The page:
Waterbury LaSalle Community Association to hold Arts and Crafts fair for AMVETS

Waterbury LaSalle Community Association to hold Arts and Crafts fair for AMVETS
AMVETS Post 38 leaders and supporters have called on New York State to release funds for Superstorm Sandy repairs.
Community News Group / Patrick Rocchio

The Waterbury LaSalle Community Association is holding community crafts and arts fair, with some of the proceeds to benefit the superstorm-battered AMVETS Post #38.

The fair will feature local artisans, craftspeople and musicians together at the First Lutheran Church of Throggs Neck on Bruckner Boulevard on Saturday, November 7 from 1 to 3 p.m.

Some of the proceeds from the sales that local artisans make will be donated to AMVETS Post #38 in Throggs Neck.

The post suffered major damage to its waterfront building from Superstorm Sandy and is still struggling to rebuild and get reimbursed by New York State for hefty repairs.

The day promises to be one of variety that will give local creators the chance to showcase their wares, said Mary Jane Musano, WLCA board member.

“We have different kinds of artists, authors and musicians,” she said. “The church also plans on doing a coffee fellowship, and it is just going to be a fun day.”

The featured artists as of press time include three book authors, two acoustic guitar players, two photographers, as well as stained glass, jewelry making, mixed media, embroidery and woodworking artisans.

One of the participants is Musano herself, who is the author of a recently published children’s Christmas picture book called The Littlest Jingle Bell, available from Tate Publishing.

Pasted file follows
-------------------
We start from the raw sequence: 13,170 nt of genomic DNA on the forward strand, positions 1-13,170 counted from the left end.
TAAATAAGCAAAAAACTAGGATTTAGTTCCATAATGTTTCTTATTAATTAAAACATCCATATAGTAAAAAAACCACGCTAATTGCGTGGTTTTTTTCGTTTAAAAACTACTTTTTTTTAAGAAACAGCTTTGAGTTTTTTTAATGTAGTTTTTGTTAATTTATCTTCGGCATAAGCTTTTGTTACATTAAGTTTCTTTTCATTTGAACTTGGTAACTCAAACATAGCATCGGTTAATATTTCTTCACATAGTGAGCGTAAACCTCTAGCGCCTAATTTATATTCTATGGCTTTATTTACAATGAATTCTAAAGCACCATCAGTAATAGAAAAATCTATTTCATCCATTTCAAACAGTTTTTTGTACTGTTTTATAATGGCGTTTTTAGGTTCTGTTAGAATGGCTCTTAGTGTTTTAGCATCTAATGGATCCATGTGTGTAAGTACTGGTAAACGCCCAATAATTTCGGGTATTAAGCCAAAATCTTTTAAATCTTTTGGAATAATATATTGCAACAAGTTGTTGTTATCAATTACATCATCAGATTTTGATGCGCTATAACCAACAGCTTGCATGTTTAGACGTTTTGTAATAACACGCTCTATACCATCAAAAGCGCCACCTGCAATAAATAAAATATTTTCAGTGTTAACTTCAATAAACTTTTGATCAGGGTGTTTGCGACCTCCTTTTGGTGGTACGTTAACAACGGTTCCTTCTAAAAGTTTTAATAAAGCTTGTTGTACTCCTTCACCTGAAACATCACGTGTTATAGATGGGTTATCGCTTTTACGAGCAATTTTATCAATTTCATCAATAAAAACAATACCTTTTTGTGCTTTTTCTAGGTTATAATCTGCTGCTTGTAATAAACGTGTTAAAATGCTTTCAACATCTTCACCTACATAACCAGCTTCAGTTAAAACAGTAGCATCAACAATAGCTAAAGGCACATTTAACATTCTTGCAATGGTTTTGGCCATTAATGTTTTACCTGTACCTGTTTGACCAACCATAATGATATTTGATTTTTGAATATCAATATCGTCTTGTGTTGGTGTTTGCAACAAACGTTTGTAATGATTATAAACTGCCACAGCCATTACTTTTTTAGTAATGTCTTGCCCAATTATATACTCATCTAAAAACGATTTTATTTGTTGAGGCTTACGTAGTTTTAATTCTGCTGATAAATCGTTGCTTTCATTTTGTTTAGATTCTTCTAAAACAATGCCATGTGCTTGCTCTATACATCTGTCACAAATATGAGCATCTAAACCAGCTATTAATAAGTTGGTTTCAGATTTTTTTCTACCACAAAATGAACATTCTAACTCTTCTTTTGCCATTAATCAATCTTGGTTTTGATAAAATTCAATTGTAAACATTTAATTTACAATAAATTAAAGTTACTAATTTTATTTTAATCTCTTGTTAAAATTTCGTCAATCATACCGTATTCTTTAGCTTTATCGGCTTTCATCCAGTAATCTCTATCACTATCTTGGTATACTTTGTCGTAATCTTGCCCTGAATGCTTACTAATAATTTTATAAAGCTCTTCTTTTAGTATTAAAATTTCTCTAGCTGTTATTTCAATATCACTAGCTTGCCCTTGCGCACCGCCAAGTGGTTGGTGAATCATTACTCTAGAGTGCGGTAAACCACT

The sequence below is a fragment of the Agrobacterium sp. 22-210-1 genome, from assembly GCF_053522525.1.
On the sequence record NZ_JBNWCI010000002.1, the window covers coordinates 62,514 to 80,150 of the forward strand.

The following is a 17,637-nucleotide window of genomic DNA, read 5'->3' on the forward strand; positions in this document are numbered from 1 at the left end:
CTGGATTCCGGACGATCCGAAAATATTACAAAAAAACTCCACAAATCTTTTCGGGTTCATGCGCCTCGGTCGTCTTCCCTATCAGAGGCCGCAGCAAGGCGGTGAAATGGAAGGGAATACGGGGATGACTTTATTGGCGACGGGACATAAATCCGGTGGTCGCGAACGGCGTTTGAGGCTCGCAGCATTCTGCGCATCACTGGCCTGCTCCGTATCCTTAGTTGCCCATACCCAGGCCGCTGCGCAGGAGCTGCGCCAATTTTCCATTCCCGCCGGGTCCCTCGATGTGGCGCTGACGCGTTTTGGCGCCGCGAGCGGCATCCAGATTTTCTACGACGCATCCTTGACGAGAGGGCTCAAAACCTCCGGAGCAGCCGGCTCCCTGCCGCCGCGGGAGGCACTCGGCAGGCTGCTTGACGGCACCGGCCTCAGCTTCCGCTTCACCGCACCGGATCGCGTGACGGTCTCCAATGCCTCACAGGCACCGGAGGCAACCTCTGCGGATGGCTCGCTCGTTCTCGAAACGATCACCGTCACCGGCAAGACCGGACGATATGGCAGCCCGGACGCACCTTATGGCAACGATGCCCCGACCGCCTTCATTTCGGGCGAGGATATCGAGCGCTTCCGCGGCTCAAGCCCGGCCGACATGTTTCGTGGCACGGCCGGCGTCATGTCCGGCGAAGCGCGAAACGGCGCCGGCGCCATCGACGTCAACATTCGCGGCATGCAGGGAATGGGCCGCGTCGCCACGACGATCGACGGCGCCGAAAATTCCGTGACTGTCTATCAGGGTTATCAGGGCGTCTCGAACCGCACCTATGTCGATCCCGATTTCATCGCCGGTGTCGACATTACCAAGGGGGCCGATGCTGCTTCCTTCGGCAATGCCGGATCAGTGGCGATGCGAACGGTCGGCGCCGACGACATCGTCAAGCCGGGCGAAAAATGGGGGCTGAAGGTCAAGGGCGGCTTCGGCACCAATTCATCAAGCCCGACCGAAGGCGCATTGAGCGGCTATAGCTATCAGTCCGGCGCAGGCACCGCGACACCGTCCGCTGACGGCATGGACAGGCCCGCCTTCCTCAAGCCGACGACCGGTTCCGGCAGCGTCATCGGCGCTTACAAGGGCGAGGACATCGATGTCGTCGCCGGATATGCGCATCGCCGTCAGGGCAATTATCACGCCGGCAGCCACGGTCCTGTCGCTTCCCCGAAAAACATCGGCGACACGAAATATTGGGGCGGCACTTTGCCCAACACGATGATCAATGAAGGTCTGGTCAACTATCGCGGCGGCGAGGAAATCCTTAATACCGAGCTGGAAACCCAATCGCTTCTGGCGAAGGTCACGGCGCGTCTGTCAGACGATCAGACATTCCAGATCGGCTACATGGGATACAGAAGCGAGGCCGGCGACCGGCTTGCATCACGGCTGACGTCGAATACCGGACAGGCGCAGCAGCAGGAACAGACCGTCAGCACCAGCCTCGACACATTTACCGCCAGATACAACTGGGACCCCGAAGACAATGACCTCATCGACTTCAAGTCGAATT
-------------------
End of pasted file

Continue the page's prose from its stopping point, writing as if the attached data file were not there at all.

Musano described the theme of the book as a holiday story of perseverance that drew on her experiences working with young children.

A group of artists from Locust Point will also be taking a table said Chrys Napolitano.

She is an embroidery artist who has a number of items she is going to showcase during the sale.

“I am hoping that I can sell at least one piece so that I can donate some money,” said Napolitano, who added that one of the great things about the event is that it encourages artists to show their work and does not ask for any financial commitment other than a donation from a portion of any sales for the damaged AMVETS post.

Many other craft fairs can cost $50 to $200 per table, which can be a large investment and a risk for artists just starting out, she said.

With the holiday season approaching, it is a great shopping opportunity, but it is also more, she indicated.

“It is good opportunity not just to support local artists, but also to do something for out veterans,” she said.

Musano said that post is still in need of funds, adding that they have been turned down by the Federal Emergency Management Agency.

“They have received little bits of money here and there, but they need more,” said Musano, adding “They deserve it.”

Walter Rau, commander of the post, said he welcomes the efforts of the WLCA, and called it a very nice thing that the organization is doing for the vets.

The post is still waiting on a dispersion of funds from the New York State Dormitory Authority, said Rau.

Reach Reporter Patrick Rocchio at (718) 260–4597. E-mail him at procchio@cnglocal.com. Follow him on Twitter @patrickfrocchio.

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